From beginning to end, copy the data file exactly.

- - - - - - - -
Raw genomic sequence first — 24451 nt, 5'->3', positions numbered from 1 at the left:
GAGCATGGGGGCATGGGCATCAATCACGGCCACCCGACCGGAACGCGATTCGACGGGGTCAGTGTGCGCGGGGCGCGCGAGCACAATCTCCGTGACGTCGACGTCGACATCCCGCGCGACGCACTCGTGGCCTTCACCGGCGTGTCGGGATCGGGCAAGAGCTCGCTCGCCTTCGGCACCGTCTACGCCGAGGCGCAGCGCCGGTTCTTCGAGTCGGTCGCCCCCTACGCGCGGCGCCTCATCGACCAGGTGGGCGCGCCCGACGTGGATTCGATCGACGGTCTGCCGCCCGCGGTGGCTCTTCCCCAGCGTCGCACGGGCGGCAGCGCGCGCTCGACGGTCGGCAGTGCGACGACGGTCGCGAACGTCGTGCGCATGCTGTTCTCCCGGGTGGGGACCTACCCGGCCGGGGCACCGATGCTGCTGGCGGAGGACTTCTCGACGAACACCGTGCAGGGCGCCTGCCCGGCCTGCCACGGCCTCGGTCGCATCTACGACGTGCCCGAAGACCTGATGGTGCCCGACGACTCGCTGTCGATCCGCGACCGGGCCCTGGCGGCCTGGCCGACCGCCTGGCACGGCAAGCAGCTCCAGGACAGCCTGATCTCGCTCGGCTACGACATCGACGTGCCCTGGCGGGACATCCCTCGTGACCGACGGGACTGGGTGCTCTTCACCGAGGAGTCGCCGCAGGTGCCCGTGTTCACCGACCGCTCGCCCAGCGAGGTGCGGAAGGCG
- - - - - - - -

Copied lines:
Raw genomic sequence first — 24451 nt, 5'->3', positions numbered from 1 at the left:
GAGCATGGGGGCATGGGCATCAATCACGGCCACCCGACCGGAACGCGATTCGACGGGGTCAGTGTGCGCGGGGCGCGCGAGCACAATCTCCGTGACGTCGACGTCGACATCCCGCGCGACGCACTCGTGGCCTTCACCGGCGTGTCGGGATCGGGCAAGAGCTCGCTCGCCTTCGGCACCGTCTACGCCGAGGCGCAGCGCCGGTTCTTCGAGTCGGTCGCCCCCTACGCGCGGCGCCTCATCGACCAGGTGGGCGCGCCCGACGTGGATTCGATCGACGGTCTGCCGCCCGCGGTGGCTCTTCCCCAGCGTCGCACGGGCGGCAGCGCGCGCTCGACGGTCGGCAGTGCGACGACGGTCGCGAACGTCGTGCGCATGCTGTTCTCCCGGGTGGGGACCTACCCGGCCGGGGCACCGATGCTGCTGGCGGAGGACTTCTCGACGAACACCGTGCAGGGCGCCTGCCCGGCCTGCCACGGCCTCGGTCGCATCTACGACGTGCCCGAAGACCTGATGGTGCCCGACGACTCGCTGTCGATCCGCGACCGGGCCCTGGCGGCCTGGCCGACCGCCTGGCACGGCAAGCAGCTCCAGGACAGCCTGATCTCGCTCGGCTACGACATCGACGTGCCCTGGCGGGACATCCCTCGTGACCGACGGGACTGGGTGCTCTTCACCGAGGAGTCGCCGCAGGTGCCCGTGTTCACCGACCGCTCGCCCAGCGAGGTGCGGAAGGCG